Use of baculovirus-expressed glycoprotein H in an enzyme-linked immunosorbent assay developed to assess exposure to chelonid fibropapillomatosis-associated herpesvirus and its relationship to the prevalence of fibropapillomatosis in sea turtles

Lawrence H. Herbst, Shefali Lemaire, Ada R. Ene, David J. Heslin, Llewellyn M. Ehrhart, Dean A. Bagley, Paul A. Klein, Jack Lenz

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Abstract

Chelonid fibropapillomatosis-associated herpesvirus (CFPHV) is an alphaherpesvirus believed to cause marine turtle fibropapillomatosis (FP). A serodiagnostic assay was developed for monitoring sea turtle populations for CFPHV exposure. CFPHV glycoprotein H (gH) expressed in recombinant baculovirus was used in an enzyme-linked immunosorbent assay (ELISA) to detect virus-specific 7S turtle antibodies. Using captive-reared green turtles (Chelonia mydas) with no history of virus exposure as "known negatives" and others with experimentally induced FP as "known positives," the assay had 100% specificity but low sensitivity, as seroconversion was detected in only half of the turtles bearing experimentally induced tumors. Antibodies were detected only in samples collected after cutaneous fibropapillomas appeared, consistent with observations that tumors are significant sites of virion production and antigen expression and the possibility that prolonged/repeated virus shedding may be required for adequate stimulation of 7S antibody responses to gH. Natural routes of infection, however, may produce higher seroconversion rates. High gH antibody seroprevalences (∼80%) were found among wild green turtles in three Florida localities with different FP prevalences, including one site with no history of FP. In addition, all eight loggerhead turtles (Caretta caretta) tested were seropositive despite FP being uncommon in this species. The possibility that CFPHV infection may be common relative to disease suggests roles for environmental and host factors as modulators of disease expression. Alternatively, the possibility of other antigenically similar herpesviruses present in wild populations cannot be excluded, although antibody cross-reactivity with the lung/eye/trachea disease-associated herpesvirus was ruled out in this study.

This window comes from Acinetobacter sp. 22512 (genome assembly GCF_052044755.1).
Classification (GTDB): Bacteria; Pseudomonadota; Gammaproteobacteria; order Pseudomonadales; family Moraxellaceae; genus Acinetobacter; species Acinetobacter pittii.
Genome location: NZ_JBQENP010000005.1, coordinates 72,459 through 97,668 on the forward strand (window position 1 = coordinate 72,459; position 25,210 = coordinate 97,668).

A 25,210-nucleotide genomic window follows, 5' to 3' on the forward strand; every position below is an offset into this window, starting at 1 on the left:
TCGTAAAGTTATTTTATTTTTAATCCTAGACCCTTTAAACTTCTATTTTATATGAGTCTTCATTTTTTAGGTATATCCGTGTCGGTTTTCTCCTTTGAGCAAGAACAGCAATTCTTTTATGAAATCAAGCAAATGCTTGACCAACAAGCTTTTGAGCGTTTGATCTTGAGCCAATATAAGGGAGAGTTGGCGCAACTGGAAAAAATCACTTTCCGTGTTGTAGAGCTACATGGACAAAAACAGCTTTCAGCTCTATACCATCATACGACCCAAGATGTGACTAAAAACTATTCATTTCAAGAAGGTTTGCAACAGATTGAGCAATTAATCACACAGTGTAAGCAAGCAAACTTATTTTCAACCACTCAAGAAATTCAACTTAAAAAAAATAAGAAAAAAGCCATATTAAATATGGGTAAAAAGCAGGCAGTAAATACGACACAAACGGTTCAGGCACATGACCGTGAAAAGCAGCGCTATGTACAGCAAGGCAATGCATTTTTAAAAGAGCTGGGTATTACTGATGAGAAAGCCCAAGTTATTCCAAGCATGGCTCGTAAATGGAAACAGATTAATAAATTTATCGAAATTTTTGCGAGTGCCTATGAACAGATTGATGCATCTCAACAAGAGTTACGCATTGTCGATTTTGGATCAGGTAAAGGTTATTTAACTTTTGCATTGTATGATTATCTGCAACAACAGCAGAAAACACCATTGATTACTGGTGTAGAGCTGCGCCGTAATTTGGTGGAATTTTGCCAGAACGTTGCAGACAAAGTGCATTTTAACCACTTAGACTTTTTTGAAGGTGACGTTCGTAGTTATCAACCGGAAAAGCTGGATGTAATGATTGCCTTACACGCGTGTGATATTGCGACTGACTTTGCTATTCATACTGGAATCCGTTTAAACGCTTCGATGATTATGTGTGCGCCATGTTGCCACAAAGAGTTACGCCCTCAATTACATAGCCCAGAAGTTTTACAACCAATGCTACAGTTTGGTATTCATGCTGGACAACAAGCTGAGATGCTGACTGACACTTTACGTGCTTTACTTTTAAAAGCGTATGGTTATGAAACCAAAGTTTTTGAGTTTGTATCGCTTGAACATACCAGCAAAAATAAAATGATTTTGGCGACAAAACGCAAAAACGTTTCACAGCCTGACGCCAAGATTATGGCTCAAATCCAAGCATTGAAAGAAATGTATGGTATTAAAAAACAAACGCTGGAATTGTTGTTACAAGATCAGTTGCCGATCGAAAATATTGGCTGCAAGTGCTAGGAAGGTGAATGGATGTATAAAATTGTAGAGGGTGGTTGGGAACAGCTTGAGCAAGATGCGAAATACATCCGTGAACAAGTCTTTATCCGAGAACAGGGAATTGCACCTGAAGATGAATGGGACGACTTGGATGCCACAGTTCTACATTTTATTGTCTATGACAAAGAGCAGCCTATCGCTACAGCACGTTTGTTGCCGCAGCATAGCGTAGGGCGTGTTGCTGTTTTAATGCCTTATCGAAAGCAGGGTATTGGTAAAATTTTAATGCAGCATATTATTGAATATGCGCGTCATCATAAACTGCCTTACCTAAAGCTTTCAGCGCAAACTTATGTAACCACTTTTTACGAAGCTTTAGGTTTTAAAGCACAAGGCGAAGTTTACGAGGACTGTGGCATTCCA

Original languageEnglish (US)
Pages (from-to)843-851
Number of pages9
JournalClinical and Vaccine Immunology
Volume15
Issue number5
DOIs
StatePublished - May 2008

Fingerprint

Immunosorbents
Turtles
Baculoviridae
Herpesviridae
Assays
Glycoproteins
Enzyme-Linked Immunosorbent Assay
Viruses
Antibodies
Enzymes
Tumors
Bearings (structural)
Virus Shedding
Modulators
Herpesviridae Infections
Eye Diseases
Seroepidemiologic Studies
Trachea
Virion
Population

ASJC Scopus subject areas

  • Clinical Biochemistry
  • Immunology
  • Immunology and Allergy
  • Microbiology (medical)
  • Medicine(all)

Cite this

@article{90e899b8f7694f22bad16cc43b40076f,
title = "Use of baculovirus-expressed glycoprotein H in an enzyme-linked immunosorbent assay developed to assess exposure to chelonid fibropapillomatosis-associated herpesvirus and its relationship to the prevalence of fibropapillomatosis in sea turtles",
abstract = "Chelonid fibropapillomatosis-associated herpesvirus (CFPHV) is an alphaherpesvirus believed to cause marine turtle fibropapillomatosis (FP). A serodiagnostic assay was developed for monitoring sea turtle populations for CFPHV exposure. CFPHV glycoprotein H (gH) expressed in recombinant baculovirus was used in an enzyme-linked immunosorbent assay (ELISA) to detect virus-specific 7S turtle antibodies. Using captive-reared green turtles (Chelonia mydas) with no history of virus exposure as {"}known negatives{"} and others with experimentally induced FP as {"}known positives,{"} the assay had 100{\%} specificity but low sensitivity, as seroconversion was detected in only half of the turtles bearing experimentally induced tumors. Antibodies were detected only in samples collected after cutaneous fibropapillomas appeared, consistent with observations that tumors are significant sites of virion production and antigen expression and the possibility that prolonged/repeated virus shedding may be required for adequate stimulation of 7S antibody responses to gH. Natural routes of infection, however, may produce higher seroconversion rates. High gH antibody seroprevalences (∼80{\%}) were found among wild green turtles in three Florida localities with different FP prevalences, including one site with no history of FP. In addition, all eight loggerhead turtles (Caretta caretta) tested were seropositive despite FP being uncommon in this species. The possibility that CFPHV infection may be common relative to disease suggests roles for environmental and host factors as modulators of disease expression. Alternatively, the possibility of other antigenically similar herpesviruses present in wild populations cannot be excluded, although antibody cross-reactivity with the lung/eye/trachea disease-associated herpesvirus was ruled out in this study.",